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Figure 4.

Correlational analyses for the monaural task. In the left panel (A) are shown the scattergram plotting CBF change against age of onset of blindness (top) and the statistical parametric map of the correlation with a maximal point in the right extrastriate cortex (bottom). The negative relationship between the two variables indicates that the earlier a blind person loses his/her sight, the more the occipital is recruited by the task. Similarly, in the right panel (B) are shown the scattergram plotting CBF change against performance (top) and the statistical parametric map of the correlation with a maximal point in the right lateral occipito‐temporal cortex (bottom). The negative relationship between the variables implies the less this region is recruited, the better the performance of the blind person. (Adapted with permission from Ref 122. Copyright 2006 MIT Press).

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Figure 5.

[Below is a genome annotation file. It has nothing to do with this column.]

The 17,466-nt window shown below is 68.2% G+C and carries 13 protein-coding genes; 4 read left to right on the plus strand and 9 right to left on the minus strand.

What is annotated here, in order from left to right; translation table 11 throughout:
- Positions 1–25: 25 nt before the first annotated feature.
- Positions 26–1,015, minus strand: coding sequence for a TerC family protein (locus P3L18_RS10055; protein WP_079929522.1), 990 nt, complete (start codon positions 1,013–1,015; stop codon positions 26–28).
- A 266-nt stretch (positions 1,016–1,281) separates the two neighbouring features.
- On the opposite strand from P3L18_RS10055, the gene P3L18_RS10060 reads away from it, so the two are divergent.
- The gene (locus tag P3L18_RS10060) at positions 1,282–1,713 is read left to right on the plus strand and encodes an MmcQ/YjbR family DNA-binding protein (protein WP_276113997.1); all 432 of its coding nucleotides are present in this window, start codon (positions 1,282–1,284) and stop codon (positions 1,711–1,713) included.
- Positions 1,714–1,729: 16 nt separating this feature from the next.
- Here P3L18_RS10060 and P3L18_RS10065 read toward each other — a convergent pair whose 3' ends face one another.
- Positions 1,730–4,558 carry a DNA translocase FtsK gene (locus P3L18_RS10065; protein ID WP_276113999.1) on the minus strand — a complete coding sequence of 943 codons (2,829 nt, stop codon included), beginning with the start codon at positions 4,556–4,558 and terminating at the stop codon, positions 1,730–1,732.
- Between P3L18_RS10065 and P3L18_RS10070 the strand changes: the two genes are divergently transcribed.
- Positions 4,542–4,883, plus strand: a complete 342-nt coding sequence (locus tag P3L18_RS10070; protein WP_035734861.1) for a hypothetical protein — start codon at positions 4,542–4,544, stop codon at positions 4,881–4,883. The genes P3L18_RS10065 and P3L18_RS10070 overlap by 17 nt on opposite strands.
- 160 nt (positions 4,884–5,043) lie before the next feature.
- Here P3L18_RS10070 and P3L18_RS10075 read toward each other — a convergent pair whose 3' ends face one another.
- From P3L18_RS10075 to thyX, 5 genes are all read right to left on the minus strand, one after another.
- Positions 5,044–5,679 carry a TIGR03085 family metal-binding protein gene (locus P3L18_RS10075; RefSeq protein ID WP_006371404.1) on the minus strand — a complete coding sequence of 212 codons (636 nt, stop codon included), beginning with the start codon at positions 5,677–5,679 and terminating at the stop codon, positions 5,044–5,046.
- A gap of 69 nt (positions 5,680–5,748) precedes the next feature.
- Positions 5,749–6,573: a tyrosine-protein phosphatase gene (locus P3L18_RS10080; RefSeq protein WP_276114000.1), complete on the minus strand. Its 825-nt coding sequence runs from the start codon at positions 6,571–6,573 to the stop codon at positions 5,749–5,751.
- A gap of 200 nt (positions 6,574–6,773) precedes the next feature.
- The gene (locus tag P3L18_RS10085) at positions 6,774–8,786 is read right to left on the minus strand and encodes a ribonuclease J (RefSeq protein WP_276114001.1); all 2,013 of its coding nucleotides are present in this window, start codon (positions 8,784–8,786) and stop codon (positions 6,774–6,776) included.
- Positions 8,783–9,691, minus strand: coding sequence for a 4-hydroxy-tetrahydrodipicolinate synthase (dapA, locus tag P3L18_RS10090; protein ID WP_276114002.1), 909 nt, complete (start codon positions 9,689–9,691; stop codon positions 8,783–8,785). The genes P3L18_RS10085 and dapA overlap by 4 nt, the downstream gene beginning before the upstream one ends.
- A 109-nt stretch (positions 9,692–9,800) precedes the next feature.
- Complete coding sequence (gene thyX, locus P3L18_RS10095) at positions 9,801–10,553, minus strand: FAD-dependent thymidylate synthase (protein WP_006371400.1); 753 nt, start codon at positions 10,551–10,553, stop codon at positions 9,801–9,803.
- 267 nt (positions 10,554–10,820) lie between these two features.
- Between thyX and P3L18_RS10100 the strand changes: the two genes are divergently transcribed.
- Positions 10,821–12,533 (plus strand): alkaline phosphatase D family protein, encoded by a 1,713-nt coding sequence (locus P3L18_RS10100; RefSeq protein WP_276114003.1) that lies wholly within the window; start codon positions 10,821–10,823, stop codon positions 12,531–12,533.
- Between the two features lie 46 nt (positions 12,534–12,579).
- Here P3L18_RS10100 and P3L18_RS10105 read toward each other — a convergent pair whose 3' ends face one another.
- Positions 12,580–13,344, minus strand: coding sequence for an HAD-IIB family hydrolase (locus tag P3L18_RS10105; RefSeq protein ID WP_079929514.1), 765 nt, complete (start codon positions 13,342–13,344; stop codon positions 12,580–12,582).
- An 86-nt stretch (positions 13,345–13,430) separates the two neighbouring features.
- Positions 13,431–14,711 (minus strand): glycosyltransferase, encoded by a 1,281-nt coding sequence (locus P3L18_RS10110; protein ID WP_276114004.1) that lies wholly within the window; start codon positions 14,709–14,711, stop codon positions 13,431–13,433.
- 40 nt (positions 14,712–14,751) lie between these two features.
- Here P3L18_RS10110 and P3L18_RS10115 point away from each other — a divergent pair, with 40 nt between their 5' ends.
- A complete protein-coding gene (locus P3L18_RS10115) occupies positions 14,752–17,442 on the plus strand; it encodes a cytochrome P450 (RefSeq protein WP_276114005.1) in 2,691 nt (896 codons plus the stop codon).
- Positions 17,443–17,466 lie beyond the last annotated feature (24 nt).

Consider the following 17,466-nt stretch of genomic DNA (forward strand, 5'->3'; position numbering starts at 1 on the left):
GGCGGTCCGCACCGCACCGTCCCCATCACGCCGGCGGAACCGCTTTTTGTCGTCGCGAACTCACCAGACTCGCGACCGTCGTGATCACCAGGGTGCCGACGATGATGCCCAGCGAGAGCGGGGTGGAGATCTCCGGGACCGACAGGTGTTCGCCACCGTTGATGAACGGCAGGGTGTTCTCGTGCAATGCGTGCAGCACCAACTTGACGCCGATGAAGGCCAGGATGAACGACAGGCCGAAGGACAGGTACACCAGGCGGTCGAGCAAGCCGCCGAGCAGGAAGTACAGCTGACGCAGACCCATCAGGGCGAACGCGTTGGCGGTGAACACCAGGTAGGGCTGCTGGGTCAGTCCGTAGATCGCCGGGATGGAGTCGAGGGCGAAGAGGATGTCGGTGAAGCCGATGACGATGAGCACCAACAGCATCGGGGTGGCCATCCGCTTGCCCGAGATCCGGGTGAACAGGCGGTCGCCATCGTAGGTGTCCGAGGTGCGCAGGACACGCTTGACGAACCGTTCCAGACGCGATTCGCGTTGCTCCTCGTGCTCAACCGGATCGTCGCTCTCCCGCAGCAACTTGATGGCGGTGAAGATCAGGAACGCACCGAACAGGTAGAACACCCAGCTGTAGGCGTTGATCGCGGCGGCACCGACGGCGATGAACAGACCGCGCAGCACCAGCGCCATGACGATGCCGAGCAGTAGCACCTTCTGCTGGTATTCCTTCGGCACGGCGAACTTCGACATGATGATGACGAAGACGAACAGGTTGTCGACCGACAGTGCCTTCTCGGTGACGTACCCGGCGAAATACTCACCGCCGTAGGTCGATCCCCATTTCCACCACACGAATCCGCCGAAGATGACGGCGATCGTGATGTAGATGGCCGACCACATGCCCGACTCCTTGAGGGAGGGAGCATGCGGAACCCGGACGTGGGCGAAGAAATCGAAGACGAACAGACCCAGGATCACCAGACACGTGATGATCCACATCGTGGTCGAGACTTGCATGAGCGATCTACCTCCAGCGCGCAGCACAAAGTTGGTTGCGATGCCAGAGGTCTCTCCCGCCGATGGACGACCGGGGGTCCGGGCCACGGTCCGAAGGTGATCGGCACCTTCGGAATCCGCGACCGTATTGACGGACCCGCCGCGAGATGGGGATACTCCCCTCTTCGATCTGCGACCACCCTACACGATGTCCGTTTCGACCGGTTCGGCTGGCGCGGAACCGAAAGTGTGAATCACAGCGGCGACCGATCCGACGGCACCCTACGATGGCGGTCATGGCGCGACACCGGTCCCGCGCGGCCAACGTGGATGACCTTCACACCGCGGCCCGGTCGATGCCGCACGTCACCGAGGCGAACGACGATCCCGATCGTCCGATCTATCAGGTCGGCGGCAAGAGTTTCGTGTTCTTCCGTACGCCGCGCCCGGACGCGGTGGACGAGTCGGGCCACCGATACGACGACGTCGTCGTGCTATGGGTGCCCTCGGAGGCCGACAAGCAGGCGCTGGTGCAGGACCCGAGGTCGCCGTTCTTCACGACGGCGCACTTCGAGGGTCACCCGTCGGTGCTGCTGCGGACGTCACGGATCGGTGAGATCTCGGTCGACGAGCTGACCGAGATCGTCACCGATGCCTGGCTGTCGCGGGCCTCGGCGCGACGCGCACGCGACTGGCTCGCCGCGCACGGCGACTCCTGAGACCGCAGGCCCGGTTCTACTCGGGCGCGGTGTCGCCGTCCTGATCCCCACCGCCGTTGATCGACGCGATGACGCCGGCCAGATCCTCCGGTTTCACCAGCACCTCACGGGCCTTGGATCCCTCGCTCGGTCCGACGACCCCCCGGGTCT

Scalp distributions and waveforms at the maximum amplitude of the Oz P2 component in response to visual motion stimuli in controls (A), good performers (B), and poor performers (C). (Adapted with permission from Ref 188. Copyright 2006 Oxford University Press).

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Figure 6.

Audiovisual interaction in CI users. In the top panel is the illustration of the experimental procedure. Each condition began (A) and ended (C) in a static neutral position. In all audiovisual conditions (B), auditory stimuli (D) were simultaneously presented with a visual stimulus change (color, movement, or video sequence). In the bottom panel are plotted the decreases in performance (%) for each audiovisual condition for both proficient (E) and nonproficient (F) CI users. (Adapted with permission from Ref 194. Copyright 2007 Elsevier).